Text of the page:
Early testing and treatment important to curb spread of disease

Syphilis cases are surging. Early testing and treatment must be promoted in order to curb the spread of the disease. Its image as a disease of the past should be dispelled to strengthen activities to raise awareness and thus prevent the spread.

The number of syphilis cases confirmed this year has exceeded 9,000. The figure has already surpassed last year’s tally, which was the highest since 1999 when the current survey method was introduced.

Syphilis is a sexually transmitted infection caused by bacteria that typically causes bumps on the genitals and mouth and skin rashes. A variety of other symptoms can develop that make it difficult to distinguish the disease from some other illnesses. Without treatment, bacteria spread around the body, possibly leading to diseases of the heart and blood vessels, among others.

Shortly after the end of World War II, more than 200,000 people a year were becoming infected with syphilis. The widespread use of medication brought down the number of patients, with only about 500 annually confirmed in the 2000s. However, infections started increasing in the 2010s, then after peaking in 2018, they took a downward turn. But the figure has been rising sharply again.

The increasing traffic to and from overseas was considered a factor behind the rise in cases in recent years. However, in the past two years, the number of people traveling to and from Japan has plummeted due to the novel coronavirus pandemic. Experts have also considered that the rise is caused by an increase in sexual contact among numerous unspecified people who meet via social media, but it has not been confirmed.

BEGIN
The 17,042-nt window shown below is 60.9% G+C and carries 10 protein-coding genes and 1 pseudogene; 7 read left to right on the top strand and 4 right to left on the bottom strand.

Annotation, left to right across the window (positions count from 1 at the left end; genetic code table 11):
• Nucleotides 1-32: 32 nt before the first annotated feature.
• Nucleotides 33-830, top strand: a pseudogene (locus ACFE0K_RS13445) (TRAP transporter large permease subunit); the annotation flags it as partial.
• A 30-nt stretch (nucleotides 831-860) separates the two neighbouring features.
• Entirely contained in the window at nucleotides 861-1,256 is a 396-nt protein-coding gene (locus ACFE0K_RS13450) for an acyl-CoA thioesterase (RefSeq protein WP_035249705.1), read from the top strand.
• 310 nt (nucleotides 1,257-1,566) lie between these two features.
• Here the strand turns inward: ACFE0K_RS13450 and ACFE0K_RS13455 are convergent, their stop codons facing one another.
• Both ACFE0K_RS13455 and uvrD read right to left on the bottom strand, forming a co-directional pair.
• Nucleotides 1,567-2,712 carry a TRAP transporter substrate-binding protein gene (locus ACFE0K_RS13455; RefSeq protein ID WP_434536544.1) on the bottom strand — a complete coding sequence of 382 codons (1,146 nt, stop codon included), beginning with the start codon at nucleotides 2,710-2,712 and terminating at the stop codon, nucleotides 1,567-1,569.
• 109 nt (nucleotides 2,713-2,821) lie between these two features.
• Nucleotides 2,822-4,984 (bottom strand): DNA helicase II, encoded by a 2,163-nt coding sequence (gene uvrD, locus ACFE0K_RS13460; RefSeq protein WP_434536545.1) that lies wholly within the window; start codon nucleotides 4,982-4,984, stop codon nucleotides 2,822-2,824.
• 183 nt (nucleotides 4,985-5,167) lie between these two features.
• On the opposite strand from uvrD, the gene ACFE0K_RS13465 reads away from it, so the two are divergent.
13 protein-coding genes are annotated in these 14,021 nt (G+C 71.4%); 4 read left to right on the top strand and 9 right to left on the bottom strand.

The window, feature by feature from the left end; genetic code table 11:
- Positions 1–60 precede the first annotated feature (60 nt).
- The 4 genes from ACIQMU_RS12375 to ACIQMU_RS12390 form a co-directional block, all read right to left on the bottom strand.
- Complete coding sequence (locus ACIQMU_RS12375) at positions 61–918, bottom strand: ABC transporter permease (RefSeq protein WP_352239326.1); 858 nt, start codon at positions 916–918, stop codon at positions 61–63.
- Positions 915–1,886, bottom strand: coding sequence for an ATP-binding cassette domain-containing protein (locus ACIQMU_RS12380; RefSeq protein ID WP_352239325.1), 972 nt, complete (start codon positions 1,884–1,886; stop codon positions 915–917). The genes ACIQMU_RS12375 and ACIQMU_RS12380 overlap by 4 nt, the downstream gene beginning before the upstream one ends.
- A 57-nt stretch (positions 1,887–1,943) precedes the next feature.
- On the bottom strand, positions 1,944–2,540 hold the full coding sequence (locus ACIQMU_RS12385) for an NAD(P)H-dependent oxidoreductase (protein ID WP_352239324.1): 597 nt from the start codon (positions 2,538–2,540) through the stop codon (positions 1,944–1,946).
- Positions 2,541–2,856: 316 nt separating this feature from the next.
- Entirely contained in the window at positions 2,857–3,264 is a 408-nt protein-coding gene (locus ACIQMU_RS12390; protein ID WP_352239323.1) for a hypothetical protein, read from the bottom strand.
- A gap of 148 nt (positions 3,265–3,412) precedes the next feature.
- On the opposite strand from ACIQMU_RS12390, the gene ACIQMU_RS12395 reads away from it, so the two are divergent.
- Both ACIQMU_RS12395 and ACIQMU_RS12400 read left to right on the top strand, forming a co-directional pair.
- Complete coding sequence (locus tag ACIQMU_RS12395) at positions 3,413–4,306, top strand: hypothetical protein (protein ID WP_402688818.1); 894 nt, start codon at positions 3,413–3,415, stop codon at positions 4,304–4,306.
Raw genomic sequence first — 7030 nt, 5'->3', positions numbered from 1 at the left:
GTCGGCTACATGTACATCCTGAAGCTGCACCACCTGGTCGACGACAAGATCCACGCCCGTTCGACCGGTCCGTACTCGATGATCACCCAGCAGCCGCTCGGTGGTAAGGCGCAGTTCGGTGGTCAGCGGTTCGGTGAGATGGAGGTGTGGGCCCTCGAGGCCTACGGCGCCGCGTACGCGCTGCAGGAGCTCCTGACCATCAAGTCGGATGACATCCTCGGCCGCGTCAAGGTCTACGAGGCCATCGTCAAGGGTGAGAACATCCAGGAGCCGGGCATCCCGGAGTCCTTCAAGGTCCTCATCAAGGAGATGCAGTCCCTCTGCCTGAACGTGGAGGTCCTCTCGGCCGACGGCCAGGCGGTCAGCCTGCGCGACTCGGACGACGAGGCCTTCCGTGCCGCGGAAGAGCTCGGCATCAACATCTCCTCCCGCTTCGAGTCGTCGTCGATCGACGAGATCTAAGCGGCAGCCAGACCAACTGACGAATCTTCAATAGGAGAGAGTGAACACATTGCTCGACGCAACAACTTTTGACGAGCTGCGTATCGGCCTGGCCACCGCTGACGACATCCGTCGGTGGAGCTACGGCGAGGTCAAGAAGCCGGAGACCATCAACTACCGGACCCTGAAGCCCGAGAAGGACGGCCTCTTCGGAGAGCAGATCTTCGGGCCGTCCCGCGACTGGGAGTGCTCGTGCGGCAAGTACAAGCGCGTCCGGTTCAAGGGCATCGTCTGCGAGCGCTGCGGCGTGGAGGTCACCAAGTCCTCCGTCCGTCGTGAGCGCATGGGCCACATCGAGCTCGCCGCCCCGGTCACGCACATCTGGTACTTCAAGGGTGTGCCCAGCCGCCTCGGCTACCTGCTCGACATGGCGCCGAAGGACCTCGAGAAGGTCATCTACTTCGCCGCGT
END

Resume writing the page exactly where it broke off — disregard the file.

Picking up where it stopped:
The relevant entities and local governments must analyze infection trends in detail and apply their findings to countermeasures.

In a bid to try to find out how the disease spreads, the Health, Labor and Welfare Ministry in 2019 added items that should be reported to public health centers, such as patients’ history with sex services and their pregnancy status.

Of those infected, women who worked in the sex industry and men who used such services accounted for about 40% each.

By age group, men were dispersed across their 20s to 50s, while 60% of the infected women were in their 20s. One cannot help but be concerned that unemployment and poverty are prevailing among young women due to the pandemic, possibly contributing to the results.

It is also worrisome that there are as many as about 200 cases of pregnant women becoming infected each year. If the fetus contracts the disease, it could result in a miscarriage, stillbirth or birth with a disability caused by congenital syphilis, leaving a fear that it is no longer a problem for the mother alone.

Free and anonymous syphilis tests are available at public health centers. It is ideal to create an environment in which anyone is able to take the test free of anxiety. It is feared that infected people may transmit the disease to their partners without realizing it. It is important for each person to be aware of the syphilis epidemic and for those who are worried to get tested at an early stage.

People showing symptoms suggestive of syphilis need to see a doctor. Treatment with medication has been common in Japan, but the injection widely used overseas was also put into practical use this year. Patients at an early stage of infection can be treated with a single shot. It is hoped that they consult with their doctor and choose an appropriate treatment.

(From The Yomiuri Shimbun, Oct. 17, 2022)